“Living in an artist loft building on Broadway that over the years included neighbors Kenneth Noland, Joel Shapiro, Janet Fish, and William Copley, Williams believed that abstraction offered him greater creative and expressive freedom than figural representation, but he was also wary of the potential cold, impersonal aspect of painting that was merely about painting. Williams thus developed an approach that rendered the abstract representational, not only through titles replete with autobiographical references, but also in the shapes he incorporates. These shapes resonate with cultural history and personal memories of a childhood spent in the northern, urban environments of New York as well as the southern landscapes of rural North Carolina. Jazz, too, became an important site of convergence where memory, history, and a black American abstract tradition met. Finally, quilting was for Williams another manifestation of an African American tradition of abstraction.”

“Williams believed that abstraction offered him greater creative and expressive freedom than figural representation, but he was also wary of the potential cold, impersonal aspect of painting that was merely about painting. Williams thus developed an approach that rendered the abstract representational, not only through titles replete with autobiographical references, but also in the shapes he incorporates.”
— Michael Rosenfeld Gallery

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WILLIAM T. WILLIAMS, “Blue Nite (Shimmer Series),” 1974 (acrylic on canvas). | © William T. Williams. Courtesy Michael Rosenfeld Gallery LLC, New York, NY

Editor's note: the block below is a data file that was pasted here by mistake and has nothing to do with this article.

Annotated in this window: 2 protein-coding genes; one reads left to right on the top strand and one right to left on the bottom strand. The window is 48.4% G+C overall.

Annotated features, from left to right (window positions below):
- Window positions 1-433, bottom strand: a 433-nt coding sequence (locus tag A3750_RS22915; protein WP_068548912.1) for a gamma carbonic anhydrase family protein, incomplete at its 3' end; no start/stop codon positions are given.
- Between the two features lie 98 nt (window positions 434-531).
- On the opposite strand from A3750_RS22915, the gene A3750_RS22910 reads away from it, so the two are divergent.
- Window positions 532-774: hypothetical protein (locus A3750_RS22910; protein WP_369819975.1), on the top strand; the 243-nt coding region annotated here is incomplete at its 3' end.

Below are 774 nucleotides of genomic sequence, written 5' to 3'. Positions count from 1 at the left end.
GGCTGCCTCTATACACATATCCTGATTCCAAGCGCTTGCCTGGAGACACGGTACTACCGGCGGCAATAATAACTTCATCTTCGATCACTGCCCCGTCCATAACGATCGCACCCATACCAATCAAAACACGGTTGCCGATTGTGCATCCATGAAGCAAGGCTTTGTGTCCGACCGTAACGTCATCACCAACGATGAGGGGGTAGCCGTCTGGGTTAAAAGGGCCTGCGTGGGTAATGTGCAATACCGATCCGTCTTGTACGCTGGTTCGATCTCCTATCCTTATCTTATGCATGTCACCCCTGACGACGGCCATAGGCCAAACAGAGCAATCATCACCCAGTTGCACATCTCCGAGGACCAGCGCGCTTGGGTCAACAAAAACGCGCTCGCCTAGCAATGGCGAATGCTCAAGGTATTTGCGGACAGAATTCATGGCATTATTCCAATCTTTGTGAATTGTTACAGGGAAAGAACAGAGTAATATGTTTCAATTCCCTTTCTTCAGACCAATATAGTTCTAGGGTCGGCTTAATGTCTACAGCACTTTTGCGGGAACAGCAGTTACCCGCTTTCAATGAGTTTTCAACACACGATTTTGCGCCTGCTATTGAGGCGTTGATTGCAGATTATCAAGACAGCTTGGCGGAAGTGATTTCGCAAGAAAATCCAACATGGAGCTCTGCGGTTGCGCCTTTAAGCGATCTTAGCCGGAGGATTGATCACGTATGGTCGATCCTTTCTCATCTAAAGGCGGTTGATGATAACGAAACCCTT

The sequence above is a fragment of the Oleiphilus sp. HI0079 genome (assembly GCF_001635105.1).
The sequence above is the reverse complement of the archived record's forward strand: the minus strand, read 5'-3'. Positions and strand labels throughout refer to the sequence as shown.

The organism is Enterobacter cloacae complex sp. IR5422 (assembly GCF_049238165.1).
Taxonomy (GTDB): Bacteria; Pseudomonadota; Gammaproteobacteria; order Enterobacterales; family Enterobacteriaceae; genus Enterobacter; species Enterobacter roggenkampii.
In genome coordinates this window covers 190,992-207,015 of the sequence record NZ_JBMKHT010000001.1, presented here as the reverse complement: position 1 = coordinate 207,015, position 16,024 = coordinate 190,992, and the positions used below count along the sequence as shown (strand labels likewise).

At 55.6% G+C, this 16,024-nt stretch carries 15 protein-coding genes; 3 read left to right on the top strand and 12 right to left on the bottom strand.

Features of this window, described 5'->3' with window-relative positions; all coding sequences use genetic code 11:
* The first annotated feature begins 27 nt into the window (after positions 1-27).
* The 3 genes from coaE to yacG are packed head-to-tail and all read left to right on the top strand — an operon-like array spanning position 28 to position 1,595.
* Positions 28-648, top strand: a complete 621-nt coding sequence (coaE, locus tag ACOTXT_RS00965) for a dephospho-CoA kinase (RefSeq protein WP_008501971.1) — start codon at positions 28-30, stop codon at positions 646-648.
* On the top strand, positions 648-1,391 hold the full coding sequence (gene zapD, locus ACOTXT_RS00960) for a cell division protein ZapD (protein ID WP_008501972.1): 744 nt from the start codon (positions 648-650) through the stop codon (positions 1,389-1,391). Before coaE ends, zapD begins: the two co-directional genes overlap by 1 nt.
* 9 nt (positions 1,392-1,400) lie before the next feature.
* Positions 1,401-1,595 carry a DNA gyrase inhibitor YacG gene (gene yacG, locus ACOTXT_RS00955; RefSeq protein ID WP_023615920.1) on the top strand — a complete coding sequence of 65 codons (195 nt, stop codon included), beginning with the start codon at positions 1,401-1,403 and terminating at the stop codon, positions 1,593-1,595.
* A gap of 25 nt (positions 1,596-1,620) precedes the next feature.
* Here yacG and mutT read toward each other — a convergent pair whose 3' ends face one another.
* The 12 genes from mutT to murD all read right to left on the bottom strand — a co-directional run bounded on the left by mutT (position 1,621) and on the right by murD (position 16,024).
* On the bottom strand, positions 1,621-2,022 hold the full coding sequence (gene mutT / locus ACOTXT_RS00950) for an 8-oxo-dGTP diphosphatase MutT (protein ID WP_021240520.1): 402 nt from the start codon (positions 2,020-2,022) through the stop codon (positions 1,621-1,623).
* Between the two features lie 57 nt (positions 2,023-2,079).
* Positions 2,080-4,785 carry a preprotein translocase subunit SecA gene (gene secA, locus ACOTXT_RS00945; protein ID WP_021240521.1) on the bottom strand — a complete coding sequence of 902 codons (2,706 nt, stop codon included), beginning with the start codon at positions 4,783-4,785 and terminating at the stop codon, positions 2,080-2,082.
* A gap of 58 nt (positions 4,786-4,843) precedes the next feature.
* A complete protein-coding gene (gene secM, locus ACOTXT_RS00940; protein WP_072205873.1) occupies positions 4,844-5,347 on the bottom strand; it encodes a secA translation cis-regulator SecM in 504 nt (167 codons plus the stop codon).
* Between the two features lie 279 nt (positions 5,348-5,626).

WILLIAMS WAS BORN IN RURAL CROSS CREEK, N.C., and raised in New York, where he still lives and works, splitting his time between the city and Connecticut. For four decades, Williams was a professor of art at the City University of New York’s Brooklyn College. Over the course of his career, he has received prestigious awards, and his work has been exhibited widely and is represented in numerous museum collections.

In recent years, his paintings have been offered at Swann Auction Galleries. “Eastern Star” graced the cover of its February 21012 African American fine art catalog. In June 2014, “Truckin” appeared at Swann. The lot was estimated to sell for $70,000 to $100,000 and exceeded expectations garnering $137,000 (including fees). Its appearance at the Smithsonian has certainly exposed Williams to a broader American audience.

To further his exposure, Michael Rosenfeld plans to focus more specifically on the American art market and international collectors. In March 2017, the gallery is presenting a solo exhibition of his work, which will be accompanied by a fully illustrated catalog. But first, Williams is debuting at Art Basel Miami Beach (Dec. 1-4). The Michael Rosenfeld booth is featuring four paintings and several works on paper by the artist. According to the gallery, it’s the first time Williams’s work is being presented at ABMB.

Rosenfeld said he is excited about bringing Williams’s work to the Miami fair: “We anticipate an enthusiastic response like the response we have been experiencing in the gallery. For the last several months as we have been preparing to announce our representation, daily collectors and museum professionals have all been looking and reacting favorably. A master colorist, his language is immediate and universal.” CT

 

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WILLIAM T. WILLIAMS, “Taking It Home (111 1/2 Series),” 1999 (acrylic on canvas). | © William T. Williams. Courtesy Michael Rosenfeld Gallery LLC, New York, NY

 

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WILLIAM T. WILLIAMS, “Blue Debate (Blue Line Series),” 2007 (acrylic on canvas). | © William T. Williams; Courtesy of Michael Rosenfeld Gallery LLC, New York, NY

 

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WILLIAM T. WILLIAMS, “Trane Meets Jug,” 1970-71 (acrylic on canvas). | © William T. Williams; Courtesy of Michael Rosenfeld Gallery LLC, New York, NY